How Diverse Was Early Christianity?

In order to get to the question of what motivated my book The Orthdox Corruption of Scripture, and to explain more fully what the book was about, I have spent three posts talking about the terms “orthodoxy” and “heresy” and why they are problematic; in doing so I have been explaining both the traditional view of the relationship of orthodoxy and heresy (as found, for example, in the writings of Eusebius) and the view set forth, in opposition, ...

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Evaluating the Views of Walter Bauer

In my last two posts I talked about the relationship of orthodoxy and heresy in early Christianity.   The standard view, held for many many centuries, goes back to the Church History  of the fourth-century church father Eusebius, who argued that orthodoxy represented the original views of Jesus and his disciples, and heresies were corruptions of that truth by willful, mean-spirited, wicked, and demon inspired teachers who wanted to lead others astray.

In 1934 Walter Bauer challenged that view in ...

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A Radically Different View of Orthodoxy and Heresy

In my last post I started discussing the terms “orthodoxy” and “heresy,” pointing out that their traditional/etymological meanings are not very helpful for historians.   “Orthodoxy” literally means the “right belief” about God, Christ, the world and so.   That means it is a theological term about religious truth.   But historians are not theologians who can tell you what is theologically true; they are scholars who try to establish what happened in the past.  And so how can a historian, acting as ...

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What Are Orthodoxy and Heresy?

In my previous post I began to explain what I meant by the title of my 1993 book, The Orthodox Corruption of Scripture.   One of the terms of the title is non-problematic:  by “Scripture” I meant specifically the writings of the New Testament.  Another term, “corruption,” is a bit trickier, and as  I indicated I was using it both in a technical sense to refer to any kind of alteration of a text by a scribe who was ...

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What is An Orthodox Corruption of Scripture?

READER’S QUESTION:

Dr. Ehrman, I do not know if others would find this interesting, but I would love to know how you developed the idea for _The Orthodox Corruption of Scripture_. How did you go about researching it? How long did it take? Is it a once in a lifetime work?

 

MY RESPONSE:

Ah, this is a great question and it will take a number of posts to lay it all out, as it is a very complicated affair.   ...

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The Contents of the Nag Hammadi Library

In my last post I gave the story typically recited by NT scholars for the discovery of the Nag Hammadi Library.   As I pointed out, some scholars have doubted the story, most recently Mark Goodacre.  He has agreed to do a guest post on the blog in which he shows why this story – which  has been told by probably every NT scholar to every Introduction to NT class for undergraduates for the past thirty years! – is problematic and, ...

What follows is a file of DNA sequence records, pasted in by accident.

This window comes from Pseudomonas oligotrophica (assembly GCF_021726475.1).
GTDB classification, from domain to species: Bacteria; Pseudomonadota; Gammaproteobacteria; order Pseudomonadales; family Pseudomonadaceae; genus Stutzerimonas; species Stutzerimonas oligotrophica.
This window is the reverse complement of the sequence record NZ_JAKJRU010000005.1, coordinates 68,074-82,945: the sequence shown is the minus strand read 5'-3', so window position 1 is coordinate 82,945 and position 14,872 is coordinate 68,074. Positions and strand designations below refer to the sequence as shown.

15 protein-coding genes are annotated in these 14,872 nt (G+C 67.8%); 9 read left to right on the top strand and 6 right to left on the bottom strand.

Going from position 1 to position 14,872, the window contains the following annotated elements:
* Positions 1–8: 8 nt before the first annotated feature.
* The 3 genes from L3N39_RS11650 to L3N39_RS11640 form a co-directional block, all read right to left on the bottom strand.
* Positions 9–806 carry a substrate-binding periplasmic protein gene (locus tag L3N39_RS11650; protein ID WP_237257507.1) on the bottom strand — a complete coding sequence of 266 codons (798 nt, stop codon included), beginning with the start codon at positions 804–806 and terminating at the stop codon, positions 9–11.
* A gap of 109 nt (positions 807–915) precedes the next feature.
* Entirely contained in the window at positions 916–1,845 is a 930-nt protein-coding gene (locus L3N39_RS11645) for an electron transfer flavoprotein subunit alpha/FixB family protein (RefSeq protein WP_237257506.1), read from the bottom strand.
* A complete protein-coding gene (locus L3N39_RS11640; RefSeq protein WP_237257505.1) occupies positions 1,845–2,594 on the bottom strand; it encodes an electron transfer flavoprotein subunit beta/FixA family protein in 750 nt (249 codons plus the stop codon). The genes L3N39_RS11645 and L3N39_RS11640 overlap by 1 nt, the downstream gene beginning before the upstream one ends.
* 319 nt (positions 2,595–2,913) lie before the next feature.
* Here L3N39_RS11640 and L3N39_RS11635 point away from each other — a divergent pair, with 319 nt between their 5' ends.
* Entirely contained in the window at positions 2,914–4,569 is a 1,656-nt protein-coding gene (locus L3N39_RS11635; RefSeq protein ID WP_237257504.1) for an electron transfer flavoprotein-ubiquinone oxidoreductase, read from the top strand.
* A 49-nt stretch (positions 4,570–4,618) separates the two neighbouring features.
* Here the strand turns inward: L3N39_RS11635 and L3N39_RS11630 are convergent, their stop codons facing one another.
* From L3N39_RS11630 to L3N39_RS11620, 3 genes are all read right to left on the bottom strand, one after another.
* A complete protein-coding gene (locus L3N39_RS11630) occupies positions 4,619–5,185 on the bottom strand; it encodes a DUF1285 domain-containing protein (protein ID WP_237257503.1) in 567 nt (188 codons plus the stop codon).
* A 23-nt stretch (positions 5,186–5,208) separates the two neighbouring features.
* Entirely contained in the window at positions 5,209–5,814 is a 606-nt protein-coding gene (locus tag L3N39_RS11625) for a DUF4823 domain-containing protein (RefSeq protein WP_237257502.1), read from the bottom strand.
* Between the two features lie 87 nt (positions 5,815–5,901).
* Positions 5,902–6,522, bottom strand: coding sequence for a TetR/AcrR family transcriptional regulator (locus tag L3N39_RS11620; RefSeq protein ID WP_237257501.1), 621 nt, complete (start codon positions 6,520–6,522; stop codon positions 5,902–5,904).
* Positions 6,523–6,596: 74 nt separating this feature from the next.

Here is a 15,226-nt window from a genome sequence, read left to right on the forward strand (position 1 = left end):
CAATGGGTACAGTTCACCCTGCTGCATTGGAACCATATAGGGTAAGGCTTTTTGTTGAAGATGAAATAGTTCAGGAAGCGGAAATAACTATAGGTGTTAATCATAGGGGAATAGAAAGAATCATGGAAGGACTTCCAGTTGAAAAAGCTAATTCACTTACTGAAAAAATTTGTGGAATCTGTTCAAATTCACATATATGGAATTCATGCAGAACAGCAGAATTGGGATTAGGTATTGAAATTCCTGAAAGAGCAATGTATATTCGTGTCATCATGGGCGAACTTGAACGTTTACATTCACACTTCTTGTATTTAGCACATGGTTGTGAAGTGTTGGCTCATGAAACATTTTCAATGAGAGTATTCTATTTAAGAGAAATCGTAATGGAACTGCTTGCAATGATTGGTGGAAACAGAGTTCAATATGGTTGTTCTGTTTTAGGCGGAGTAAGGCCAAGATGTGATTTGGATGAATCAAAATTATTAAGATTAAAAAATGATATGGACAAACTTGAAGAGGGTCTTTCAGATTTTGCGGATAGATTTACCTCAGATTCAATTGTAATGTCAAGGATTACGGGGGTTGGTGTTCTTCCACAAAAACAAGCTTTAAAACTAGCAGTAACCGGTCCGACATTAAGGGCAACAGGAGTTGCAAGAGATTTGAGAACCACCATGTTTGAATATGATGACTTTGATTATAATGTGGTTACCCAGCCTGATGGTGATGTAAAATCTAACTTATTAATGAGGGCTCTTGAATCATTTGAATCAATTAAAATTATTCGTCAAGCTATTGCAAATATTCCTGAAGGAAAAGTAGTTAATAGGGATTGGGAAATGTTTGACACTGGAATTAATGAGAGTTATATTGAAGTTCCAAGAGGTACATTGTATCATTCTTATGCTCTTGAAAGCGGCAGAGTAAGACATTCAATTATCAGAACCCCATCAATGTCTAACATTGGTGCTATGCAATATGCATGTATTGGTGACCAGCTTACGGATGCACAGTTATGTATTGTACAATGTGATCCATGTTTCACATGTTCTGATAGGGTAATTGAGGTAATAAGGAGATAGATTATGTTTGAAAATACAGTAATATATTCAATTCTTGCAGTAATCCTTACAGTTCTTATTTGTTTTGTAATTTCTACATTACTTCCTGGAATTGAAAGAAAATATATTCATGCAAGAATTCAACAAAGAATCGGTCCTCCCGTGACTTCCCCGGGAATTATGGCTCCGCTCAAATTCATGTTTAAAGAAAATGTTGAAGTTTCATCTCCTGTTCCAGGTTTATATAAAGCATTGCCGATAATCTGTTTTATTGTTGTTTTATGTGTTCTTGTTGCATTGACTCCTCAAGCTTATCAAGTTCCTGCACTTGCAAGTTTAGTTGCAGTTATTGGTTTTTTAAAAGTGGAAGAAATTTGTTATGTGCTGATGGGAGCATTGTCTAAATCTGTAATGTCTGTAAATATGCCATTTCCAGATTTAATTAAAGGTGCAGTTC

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The Discovery of the Nag Hammadi Library

In this thread on the discovery of ancient Christian texts, I have mentioned the serendipitous discovery of both the Nag Hammadi Library in Egypt and the Dead Sea Scrolls in what is now Israel.   It might be useful for me to say something about both of these discoveries.  In this post and the next I will talk about the Nag Hammadi Library.  I have taken this discussion from my New Testament textbook.

But let me reproduce the discussion with a warning.  ...

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How Are Manuscripts Discovered

PLEASE NOTE: I am incommunicado for a few days on a gulet in the Aegean Sea on the west coast of Turkey. I have asked Steven, our blog support, to add some posts for me in my absence; I prepared these in advance knowing I would be out of reach. Here is one of them. I’m afraid I will not be able to respond to comments on the next few posts until I return to some form of ...

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York Symposium on Early Christian Apocrypha

 

I thought some of you might be interested to know about a symposium focusing on early Christian apocrypha that will be taking place in the fall.  The schedule for the event has just been sent.  If any of you is near there, you should think about going!  It looks terrific.   It is being organized principally by Tony Burke, along with Brent Landau; they are two very active scholars in the field of apocrypha studies.

 

Here’s what the lineup looks like.

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BBC Clip on “The Lost Gospels”

On Tuesday the 21st, September 2010, BBC FOUR aired “The Lost Gospels.”   I was one of the talking heads.  The presenter was an interesting fellow, an Anglican priest Pete Owen Jones. The show included several on-location discourses.  They flew me to Egypt for the taping.   Some of it was done near the village of Nag Hammadi, at the spot where the so-called “Nag Hammadi Library” was discovered in 1945.  The fourteen books found in a jar in this ...

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